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20,000 Leagues Under the Sea Review

For Families provided by Common Sense Media

OK for kids 9+

A classic action-adventure for older kids.

What Parents Need to Know

Parents need to know that 20,000 Leagues Under the Sea is Disney's version of the classic 19th century Jules Verne novel of the same name. Some old stereotypes come through in scenes where island natives are portrayed as primitive and brutal. There are no female characters with speaking roles in this film, either. Lots of punching among sailors, and some perilous scenes with a giant squid might frighten younger viewers.

  • Families can talk about how Captain Nemo could have better directed his genius. How does each family member channel his or her intellectual and creative energy?
  • Talk about some of the old-fashioned stereotypes in this movie. What kinds of stereotypes in today's movies will one day seem old-fashioned?
  • What more modern undersea adventure movies have you enjoyed?

The good stuff
  • message true0

    Messages: Some mixed messages about justice and the value of human life. Captain Nemo wants to destroy slave ships because he was once a slave, but he kills everyone on board as a consequence. He is viewed as a madman, but his evil genius is also admired. Electrocution of natives is played for comic effect.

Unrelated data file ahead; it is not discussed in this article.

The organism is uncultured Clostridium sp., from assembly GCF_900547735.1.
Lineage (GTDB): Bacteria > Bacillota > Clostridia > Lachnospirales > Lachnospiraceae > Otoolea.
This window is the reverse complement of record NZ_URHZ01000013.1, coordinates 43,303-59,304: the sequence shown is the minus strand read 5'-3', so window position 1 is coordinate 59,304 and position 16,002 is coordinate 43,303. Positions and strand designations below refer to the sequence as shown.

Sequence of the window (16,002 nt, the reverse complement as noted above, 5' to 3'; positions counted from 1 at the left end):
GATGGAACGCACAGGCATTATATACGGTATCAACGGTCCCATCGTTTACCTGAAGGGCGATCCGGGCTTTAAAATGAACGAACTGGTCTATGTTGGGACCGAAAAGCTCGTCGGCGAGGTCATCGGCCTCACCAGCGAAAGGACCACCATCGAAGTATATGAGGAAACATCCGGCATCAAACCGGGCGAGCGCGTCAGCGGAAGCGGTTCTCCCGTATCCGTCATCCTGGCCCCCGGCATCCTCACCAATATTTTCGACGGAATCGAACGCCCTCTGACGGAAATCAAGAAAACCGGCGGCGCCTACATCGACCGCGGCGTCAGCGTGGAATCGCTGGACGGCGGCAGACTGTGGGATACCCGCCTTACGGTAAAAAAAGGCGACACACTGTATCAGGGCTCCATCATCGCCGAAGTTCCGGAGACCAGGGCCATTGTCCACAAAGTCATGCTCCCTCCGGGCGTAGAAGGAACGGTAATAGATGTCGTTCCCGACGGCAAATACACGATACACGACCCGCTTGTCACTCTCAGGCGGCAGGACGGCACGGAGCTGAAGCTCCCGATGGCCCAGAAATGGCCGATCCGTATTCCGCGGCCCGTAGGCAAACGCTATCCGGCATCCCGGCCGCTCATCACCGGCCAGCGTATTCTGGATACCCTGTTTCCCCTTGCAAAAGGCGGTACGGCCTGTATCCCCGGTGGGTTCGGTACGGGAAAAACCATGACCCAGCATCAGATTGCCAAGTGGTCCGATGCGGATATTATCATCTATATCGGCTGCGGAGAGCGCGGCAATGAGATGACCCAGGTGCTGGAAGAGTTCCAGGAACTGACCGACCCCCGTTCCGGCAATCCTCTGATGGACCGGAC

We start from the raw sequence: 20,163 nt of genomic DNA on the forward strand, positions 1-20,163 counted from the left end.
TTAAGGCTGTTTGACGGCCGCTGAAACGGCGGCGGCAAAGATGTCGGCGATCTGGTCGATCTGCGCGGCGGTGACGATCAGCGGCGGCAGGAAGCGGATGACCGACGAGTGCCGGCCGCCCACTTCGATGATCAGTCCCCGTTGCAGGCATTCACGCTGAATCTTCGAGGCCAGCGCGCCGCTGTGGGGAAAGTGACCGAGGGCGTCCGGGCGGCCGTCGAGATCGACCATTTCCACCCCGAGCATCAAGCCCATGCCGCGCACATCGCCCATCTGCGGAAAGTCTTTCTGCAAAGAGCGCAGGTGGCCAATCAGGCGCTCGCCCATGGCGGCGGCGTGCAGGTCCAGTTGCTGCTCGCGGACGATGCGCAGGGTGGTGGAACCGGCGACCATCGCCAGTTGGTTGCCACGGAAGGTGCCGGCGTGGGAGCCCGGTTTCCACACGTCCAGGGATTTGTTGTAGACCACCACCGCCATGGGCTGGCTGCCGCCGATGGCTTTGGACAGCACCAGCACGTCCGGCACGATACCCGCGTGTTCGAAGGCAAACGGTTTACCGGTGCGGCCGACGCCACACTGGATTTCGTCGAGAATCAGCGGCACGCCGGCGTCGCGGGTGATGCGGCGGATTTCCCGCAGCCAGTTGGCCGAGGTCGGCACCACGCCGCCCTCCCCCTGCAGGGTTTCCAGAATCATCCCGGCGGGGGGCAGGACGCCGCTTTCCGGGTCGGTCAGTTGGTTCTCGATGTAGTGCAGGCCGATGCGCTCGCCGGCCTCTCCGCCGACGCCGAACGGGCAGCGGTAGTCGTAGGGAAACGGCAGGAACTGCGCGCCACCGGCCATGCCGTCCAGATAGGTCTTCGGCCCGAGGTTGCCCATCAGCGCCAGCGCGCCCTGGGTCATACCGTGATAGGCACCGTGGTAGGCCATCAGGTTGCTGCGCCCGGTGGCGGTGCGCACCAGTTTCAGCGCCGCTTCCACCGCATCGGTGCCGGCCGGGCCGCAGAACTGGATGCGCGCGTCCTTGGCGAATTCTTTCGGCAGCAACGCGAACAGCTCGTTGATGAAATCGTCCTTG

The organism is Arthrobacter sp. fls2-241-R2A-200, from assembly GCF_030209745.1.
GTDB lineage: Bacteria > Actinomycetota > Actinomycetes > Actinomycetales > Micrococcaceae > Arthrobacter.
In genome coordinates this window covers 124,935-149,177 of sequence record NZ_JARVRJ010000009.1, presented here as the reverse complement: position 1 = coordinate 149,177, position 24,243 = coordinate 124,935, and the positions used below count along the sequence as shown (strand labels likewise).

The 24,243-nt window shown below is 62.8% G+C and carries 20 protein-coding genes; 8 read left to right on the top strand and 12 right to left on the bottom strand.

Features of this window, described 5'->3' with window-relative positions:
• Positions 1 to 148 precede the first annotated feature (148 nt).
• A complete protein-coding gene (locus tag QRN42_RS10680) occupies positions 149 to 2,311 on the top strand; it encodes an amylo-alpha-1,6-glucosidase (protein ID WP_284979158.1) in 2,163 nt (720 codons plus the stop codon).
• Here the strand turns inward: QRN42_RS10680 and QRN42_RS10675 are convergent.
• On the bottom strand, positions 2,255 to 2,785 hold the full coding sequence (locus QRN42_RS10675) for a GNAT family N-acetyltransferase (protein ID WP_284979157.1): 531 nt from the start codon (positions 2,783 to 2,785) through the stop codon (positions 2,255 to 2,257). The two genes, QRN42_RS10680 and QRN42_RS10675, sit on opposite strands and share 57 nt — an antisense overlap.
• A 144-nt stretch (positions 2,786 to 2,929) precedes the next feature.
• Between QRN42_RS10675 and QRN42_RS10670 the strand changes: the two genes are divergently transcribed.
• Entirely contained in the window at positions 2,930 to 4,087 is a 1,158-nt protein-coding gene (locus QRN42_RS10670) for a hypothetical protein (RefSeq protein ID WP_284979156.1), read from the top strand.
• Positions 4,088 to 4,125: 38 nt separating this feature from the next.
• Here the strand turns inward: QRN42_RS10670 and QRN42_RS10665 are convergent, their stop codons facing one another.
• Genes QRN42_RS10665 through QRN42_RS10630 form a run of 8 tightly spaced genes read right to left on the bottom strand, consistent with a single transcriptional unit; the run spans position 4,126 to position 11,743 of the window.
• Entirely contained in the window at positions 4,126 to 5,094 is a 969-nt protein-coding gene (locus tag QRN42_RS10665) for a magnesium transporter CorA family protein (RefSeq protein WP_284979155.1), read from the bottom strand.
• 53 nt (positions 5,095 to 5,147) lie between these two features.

• rolemodels true0

    Role models: Main characters use violence to solve problems. Both Nemo and the professor use their ingenuity to better technology.

What to watch for
  • violence false2

    Violence: Fisticuffs are pretty common among these sailors. Some fighting gets pretty extreme, though there is no blood. Cannon fire and ship collisions sinks ships. "Cannibals" are electrocuted and ridiculed while they dance in agony.

  • sex false0

    Sex: As we see in the first scene, when two dolled up gals are hanging on his arms, Mr. Land is good with the ladies. He sings songs about women whom he wants to kiss. He talks about "native" women on an island who are longing for his touch.

  • language false0

    Language: "Hell" is as strong as it gets.

  • consumerism false0

    Consumerism: Not applicable

  • drugsalcoholtobacco false0

    Drinking, drugs and smoking: Men smoke cigars in many scenes. Mr. Land says that in a case of bad luck, there is "nothing to do ... but get drunk." This he does, with the resident seal as his drinking buddy. He then is very moody and throws a glass against the wall.